On Danny Salazar:
A: "Couple things One, his warmup used to be really long. Like, extended, long. They tried to cut that back a little bit. One, two hopefully get him deeper into the game and also maybe cut down on fatigue. So you’re balancing long-term health but you make a good point, because a lot of times that first inning has been tough I just thought the other day, I didn’t think he had a good changeup the whole day. Orly in the game, first couple hitters, got hits on changeups and after that we got sloppy defensively because then I thought he threw the ball pretty well. I think Danny’s actually in a pretty good place. Sometimes small sample sizes can be a little different, but I think for the long haul, he’s situated really well. I really do."
On Carlos Carrasco:
A: "Well he doesn't walk every many people. He’s done such a good job holding runners, which is something maybe he wasn’t the best at. he wasn’t bad, but his awareness now and his ability to give our catchers a chance, that’s maybe a smaller thing, but it’s helpful. HIs ability to throw off-speed in any count, couple different [pitches], whether it’s the changeup, breaking ball, slider. He can shape that breaking ball depending on maybe the hitter or the style of hitter. And then he’s got plenty of fastball. He’s got the body and the stuff. He’s built in my opinion for 200 innings. Our anxiety coming out of camp was that he hadn’t thrown very much. It wasnt’ that we didn’t think he was any good. We just weren’t sure he was prepared. Well, he answered that. He’s in a good spot also. The numbers he’s putting up, they’re not done with smoke and mirrors. He’s doing it by pitching really well. "
On Carrasco throwing first-pitch strikes:
A: "I think that’s something that Mickey preaches to everybody. Everybody. When you show the guys the numbers, and I know you can’t just lay a fastball in there, but the numbers when they go 0-1 to 1-0 or when in hitters’ advantage counts. Like 1-1 counts, Mickey talks to them all the time about 0-0 and 1-1. Because the aggressiveness and the offensive numbers, it’s such a huge swing."
On Edwin Encarnacion's slow start:
A: "I think we knew going in that it had been his track record. That’s actually a lot of players that are like that. I think Edwin, the last 10 days, has shown a lot more aggressive swings. He’s starting to get his legs under him a bit. I think you’ll look up at one point, whenever it is, and you’ll go ‘Woah. He got there in a hurry.’ Even with the real slow start, he’s on pace for 30. I’m not real big on pace, but he’ll get to his numbers, I’m pretty confident about that, and when he does, our team will kind of have a different gear."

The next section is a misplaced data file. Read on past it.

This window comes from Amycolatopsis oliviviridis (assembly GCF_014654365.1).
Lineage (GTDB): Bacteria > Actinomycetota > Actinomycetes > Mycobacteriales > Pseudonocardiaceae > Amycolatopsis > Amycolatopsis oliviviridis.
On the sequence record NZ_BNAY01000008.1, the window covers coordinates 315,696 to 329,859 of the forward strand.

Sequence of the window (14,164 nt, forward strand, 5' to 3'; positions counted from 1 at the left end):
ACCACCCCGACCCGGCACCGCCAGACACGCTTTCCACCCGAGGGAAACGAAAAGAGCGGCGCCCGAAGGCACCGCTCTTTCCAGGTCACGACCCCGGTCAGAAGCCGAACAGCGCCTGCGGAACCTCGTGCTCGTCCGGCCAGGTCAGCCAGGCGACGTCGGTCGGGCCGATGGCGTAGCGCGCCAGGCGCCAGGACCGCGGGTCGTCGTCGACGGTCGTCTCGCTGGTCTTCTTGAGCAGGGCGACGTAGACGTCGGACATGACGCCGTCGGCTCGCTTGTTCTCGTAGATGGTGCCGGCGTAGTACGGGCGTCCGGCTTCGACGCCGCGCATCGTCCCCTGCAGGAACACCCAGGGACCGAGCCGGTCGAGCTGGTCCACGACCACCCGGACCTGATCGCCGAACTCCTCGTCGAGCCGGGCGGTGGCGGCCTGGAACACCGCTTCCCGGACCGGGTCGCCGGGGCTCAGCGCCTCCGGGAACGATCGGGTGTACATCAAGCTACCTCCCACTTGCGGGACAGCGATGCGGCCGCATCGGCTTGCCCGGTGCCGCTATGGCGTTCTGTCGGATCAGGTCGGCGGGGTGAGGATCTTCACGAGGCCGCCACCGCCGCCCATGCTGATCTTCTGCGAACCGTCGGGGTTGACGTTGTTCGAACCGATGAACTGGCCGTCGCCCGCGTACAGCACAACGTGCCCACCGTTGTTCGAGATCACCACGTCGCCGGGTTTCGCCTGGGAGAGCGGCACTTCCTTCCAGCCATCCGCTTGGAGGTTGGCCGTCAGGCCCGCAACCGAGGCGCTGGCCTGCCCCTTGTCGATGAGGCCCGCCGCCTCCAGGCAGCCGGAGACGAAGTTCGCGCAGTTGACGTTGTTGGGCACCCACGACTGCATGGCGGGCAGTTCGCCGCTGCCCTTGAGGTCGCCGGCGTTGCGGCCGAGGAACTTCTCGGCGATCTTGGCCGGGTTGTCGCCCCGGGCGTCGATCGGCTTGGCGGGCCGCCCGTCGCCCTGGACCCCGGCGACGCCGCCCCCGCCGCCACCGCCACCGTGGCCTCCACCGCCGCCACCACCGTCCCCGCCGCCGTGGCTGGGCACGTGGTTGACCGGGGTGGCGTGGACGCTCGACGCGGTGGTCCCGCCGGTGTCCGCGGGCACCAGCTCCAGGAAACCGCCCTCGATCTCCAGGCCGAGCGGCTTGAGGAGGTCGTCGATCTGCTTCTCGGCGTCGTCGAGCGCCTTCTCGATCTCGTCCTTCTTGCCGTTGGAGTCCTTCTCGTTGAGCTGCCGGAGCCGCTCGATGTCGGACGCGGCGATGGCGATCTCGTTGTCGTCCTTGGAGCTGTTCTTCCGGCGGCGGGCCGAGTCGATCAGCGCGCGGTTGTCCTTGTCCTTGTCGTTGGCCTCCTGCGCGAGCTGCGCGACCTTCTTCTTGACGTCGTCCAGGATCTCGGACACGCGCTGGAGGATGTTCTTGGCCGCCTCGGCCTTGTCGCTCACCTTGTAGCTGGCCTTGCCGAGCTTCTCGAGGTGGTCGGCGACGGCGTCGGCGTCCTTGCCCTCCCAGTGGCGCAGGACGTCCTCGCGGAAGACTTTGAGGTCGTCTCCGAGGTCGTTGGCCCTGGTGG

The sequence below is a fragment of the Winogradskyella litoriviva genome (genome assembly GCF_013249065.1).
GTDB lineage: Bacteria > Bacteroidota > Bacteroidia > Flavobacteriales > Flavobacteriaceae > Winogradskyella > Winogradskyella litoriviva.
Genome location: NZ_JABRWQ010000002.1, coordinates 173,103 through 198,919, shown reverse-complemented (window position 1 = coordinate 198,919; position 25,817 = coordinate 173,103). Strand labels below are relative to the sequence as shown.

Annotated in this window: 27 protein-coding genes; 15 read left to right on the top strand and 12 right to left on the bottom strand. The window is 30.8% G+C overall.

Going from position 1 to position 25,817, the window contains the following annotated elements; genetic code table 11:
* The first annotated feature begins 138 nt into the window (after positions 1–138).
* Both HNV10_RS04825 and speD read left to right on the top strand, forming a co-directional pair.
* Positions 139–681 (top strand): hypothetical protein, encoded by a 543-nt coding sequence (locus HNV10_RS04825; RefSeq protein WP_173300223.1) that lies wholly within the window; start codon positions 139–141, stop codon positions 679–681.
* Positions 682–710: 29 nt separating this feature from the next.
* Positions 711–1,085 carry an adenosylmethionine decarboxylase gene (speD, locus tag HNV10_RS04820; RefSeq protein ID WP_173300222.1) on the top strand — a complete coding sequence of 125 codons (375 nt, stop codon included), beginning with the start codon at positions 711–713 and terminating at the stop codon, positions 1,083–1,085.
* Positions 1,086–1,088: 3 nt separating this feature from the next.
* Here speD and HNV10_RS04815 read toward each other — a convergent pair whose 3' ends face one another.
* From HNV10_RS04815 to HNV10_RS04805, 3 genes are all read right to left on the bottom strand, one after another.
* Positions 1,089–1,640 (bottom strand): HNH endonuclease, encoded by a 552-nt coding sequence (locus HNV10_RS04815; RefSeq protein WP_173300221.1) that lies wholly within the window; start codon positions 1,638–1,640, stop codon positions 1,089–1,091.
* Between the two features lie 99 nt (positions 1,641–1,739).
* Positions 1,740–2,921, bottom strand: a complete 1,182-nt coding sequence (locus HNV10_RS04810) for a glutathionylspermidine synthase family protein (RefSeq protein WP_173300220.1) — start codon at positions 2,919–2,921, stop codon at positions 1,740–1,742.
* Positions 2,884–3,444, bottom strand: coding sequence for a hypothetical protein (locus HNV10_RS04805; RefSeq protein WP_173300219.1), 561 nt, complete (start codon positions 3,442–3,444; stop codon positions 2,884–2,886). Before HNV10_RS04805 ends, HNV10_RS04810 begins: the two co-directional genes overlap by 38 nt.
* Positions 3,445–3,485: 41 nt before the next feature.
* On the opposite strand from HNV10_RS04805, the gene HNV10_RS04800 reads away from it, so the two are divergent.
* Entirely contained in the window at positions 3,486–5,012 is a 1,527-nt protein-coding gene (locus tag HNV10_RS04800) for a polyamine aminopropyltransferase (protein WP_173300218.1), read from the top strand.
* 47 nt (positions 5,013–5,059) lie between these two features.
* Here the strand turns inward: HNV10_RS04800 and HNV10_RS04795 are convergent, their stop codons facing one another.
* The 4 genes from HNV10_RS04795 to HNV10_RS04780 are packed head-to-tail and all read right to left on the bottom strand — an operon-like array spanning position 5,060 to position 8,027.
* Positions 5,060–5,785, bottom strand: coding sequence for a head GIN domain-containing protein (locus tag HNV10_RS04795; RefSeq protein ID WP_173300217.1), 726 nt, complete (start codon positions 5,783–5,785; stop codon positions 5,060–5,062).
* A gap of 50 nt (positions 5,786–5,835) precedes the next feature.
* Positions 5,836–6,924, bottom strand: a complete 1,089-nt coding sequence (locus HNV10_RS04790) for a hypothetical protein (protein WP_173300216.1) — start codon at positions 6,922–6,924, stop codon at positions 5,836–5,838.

On Jose Ramirez and Francisco Lindor:
A: "It helps us win. I mean, you’ve got two young guys that, everyone wants to talk about Frankie, and I understand it. I love talking about him too. I just think Jose has gone under the radar a bit, and he just seems like he’s getting better. At some point, I know the guys lift and everything, but it’s not like you’re going to get stronger, stronger, stronger. But because he knows the league and he understands the way guys pitch him, you’ve seen him generate more power. It’s not just because of strength, but it’s because he’s a good hitter, and he’s using his legs, he’s getting in good hitter’s counts, and it’s because of that. There’s a lot he can do at the plate. You can bunt, you can hit and run, he hits the gap, he puts the ball in play and he hits the ball out of the ballpark. He pretty much does it all. He just might not look the part."
More on Lindor:
A: "Yes he does. And they both catch the ball. So as far as we look, we’re thrilled because I think we hope that – I know that Frankie was on everybody’s radar coming up through the minor leagues, and Jose got here quick, but there was a couple hiccups where he had to go back. You never want to see a guy like Brantley be hurt, but if not for that, I mean Jose took that and ran with it."
More on Ramirez:
A: "You never know. Because he had been sent down a few times. I know a lot of people thought he was maybe a utility player. He’s a middle of the order bat."
On Lonnie Chisenhall in center field:
A: “I think Lonnie, you can put him anywhere in the outfield. I think he’s a natural outfielder. He was a third baseman when I got here and I think everybody viewed him as a third baseman. I think where he was more comfortable, shagging balls in the outfield and it shows. I think if you have the tools to play center, it’s probably the easiest position to get jumps because you see the ball so well. But if you don’t have the tools, you can kind of feel naked out there. I think he’s a good outfielder, a good center fielder, and I think he’s going to be better as he tries to – I think going back on the ball in center is a little bit different than on the corners. Sometimes you have to put your head down and run to the spot. You don’t do that in the corners a lot. That’s different for him. To expect that to be seamless would be unfair. But I think he’s good. His throwing is so accurate. His release, if you were going to write up a manual and show a young kid, I’d use his. When you see a guy coming around third trying to score. You see a guy, when he gets the ball in his glove, to release, with Lonnie that guy doesn’t chew up much ground. You see other guys, they look they have a shot and then it’s like, ‘Man, he took three or four steps before the release.’”
On Edwin Diaz:
A: “He’s got good stuff. I thought the other kid was impressive too, Pazos. We saw Diaz, I think it was his major league debut, and he came in just firing. You could imagine a kid that has some adrenaline. He’s got a good arm. A real good arm.”
“I’m hoping they won’t want him to pitch today.”
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